Interacting with Cyberinfrastructure in the Face of Changing Science
Funded by NSF Award IIS-0954088, the National Science Foundation CAREER Award for Promising Young Scholars.
This research will develop a framework to understand the set of sociotechnical relationships that comprise cyberinfrastructure (CI). The technical challenges of cyberinfrastructure are already so demanding that projects often have little time to engage reflexively on how cyberinfrastructures are used and created in the current state of rapid scientific change in which the necessity of data sharing and multidisciplinary approaches is putting pressure on disciplinary boundaries. This project will investigate: How scientists and engineers decide which cyberinfrastructure resources (e.g. databases and tools) to use and under what circumstances; Under what circumstances do scientists and engineers decide to create their own resources; How are scientists and engineers mixing disciplinary practices within their own laboratories; When do scientists and engineers adopt hybrid identities (e.g. computational biologists and bioinformaticists).
The Interacting with Cyberinfrastructure in the Face of Changing Science project began in Autumn 2010. Throughout the first year approximately 350 leading researchers at the University of Washington were surveyed about their scientific research practice, educational activities, technology usage, and data sharing activities. Based on an analysis of the results approximately 45 researchers were contacted for a followup interview regarding their research.
Currently in its fifth year the Interacting with Cyberinfrastructure in the Face of Changing Science study has enrolled six different research groups as study sites. The disciplines of these six groups range from biological sciences to astronomy and seismology. Examining the work of the six groups, this research is currently examining how data and software artifacts support the collaborative work of these scientists. Specifically the research team is probing how different sources of data may help to structure collaborative work by using the concept of coordinative artifacts from the field of CSCW. Doctoral Candidate Drew Paine’s dissertation research is also taking place under this grant to more deeply examine the connections between research practice and software practice in the hard sciences. To facilitate all this understanding the research team is conducting observations of the six research group’s work activities and interviewing the research teams about their work.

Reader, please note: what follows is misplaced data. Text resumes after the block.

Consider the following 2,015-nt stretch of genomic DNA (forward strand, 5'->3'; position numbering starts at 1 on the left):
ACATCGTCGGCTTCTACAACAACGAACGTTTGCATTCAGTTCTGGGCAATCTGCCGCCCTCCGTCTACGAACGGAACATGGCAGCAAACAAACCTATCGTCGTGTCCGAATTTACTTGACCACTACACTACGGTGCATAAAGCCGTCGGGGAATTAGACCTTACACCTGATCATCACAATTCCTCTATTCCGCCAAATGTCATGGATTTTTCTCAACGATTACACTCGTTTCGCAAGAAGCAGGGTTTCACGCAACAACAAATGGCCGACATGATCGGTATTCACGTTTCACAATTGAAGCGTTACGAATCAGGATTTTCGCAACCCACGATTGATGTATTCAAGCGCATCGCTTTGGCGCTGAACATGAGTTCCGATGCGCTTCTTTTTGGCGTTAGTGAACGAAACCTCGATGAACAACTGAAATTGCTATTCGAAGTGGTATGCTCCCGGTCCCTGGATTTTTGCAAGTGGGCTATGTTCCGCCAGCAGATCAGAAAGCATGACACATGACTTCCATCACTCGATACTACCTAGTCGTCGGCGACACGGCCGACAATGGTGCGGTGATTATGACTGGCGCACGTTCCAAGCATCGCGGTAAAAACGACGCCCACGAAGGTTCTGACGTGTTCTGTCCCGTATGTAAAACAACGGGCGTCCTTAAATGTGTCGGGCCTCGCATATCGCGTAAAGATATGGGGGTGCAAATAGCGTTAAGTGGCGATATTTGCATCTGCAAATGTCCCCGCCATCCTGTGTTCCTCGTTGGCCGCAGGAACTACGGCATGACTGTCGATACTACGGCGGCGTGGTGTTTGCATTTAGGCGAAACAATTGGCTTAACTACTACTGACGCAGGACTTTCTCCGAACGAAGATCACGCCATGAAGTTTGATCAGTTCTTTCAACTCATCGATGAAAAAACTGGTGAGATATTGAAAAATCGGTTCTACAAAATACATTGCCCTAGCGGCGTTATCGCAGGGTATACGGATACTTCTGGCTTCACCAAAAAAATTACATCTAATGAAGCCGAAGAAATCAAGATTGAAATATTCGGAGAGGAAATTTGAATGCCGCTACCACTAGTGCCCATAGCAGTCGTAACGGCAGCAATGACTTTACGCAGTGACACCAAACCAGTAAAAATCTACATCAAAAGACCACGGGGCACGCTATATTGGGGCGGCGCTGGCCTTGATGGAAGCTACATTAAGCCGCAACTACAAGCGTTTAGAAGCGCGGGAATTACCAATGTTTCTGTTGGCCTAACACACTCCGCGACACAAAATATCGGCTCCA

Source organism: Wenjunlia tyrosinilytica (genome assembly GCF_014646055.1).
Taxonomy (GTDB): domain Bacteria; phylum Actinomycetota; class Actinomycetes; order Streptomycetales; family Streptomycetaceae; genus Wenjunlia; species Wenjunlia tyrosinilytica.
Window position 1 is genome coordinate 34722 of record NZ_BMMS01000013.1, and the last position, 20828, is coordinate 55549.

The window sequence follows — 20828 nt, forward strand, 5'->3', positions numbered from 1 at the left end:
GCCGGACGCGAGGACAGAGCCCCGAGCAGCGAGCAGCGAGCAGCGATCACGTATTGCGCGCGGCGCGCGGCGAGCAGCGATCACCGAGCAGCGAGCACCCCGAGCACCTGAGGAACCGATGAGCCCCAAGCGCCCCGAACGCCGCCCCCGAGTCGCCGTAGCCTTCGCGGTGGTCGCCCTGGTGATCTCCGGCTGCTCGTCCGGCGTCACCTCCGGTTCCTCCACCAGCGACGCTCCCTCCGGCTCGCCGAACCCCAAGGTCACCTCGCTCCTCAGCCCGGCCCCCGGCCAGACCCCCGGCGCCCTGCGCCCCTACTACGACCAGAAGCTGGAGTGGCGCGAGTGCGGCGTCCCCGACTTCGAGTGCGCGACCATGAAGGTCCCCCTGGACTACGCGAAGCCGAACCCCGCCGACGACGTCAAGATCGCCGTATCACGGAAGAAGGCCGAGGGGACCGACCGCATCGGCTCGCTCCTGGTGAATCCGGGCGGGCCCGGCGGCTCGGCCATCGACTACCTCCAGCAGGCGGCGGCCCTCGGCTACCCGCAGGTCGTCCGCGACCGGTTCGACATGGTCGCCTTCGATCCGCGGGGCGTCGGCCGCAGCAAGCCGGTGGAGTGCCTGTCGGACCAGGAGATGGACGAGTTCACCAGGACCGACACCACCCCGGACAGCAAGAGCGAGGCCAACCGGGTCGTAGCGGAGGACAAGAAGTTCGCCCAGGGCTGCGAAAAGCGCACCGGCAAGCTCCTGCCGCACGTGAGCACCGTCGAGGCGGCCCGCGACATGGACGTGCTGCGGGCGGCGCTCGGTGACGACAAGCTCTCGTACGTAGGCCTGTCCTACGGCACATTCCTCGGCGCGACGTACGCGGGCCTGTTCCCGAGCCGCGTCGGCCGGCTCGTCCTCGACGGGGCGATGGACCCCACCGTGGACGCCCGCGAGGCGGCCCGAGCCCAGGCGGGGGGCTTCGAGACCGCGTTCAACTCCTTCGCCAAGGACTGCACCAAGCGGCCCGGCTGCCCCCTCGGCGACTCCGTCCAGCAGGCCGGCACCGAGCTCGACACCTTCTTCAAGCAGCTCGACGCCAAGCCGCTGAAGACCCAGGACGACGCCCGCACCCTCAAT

Study Human Subjects Information
The IRB for this study has been closed. Additional research activities involving human subjects are not being conducted for this project.
If you are a member of one of the research groups enrolled in the study and would like to verify your responses please contact Drew Paine using the information provided in any of the above forms. Please note that we cannot guarantee the confidentiality of information sent via email.
This material is based upon work supported by the National Science Foundation under Grant Number IIS-0954088. Any opinions, findings, and conclusions or recommendations expressed in this material are those of the author(s) and do not necessarily reflect the views of the National Science Foundation.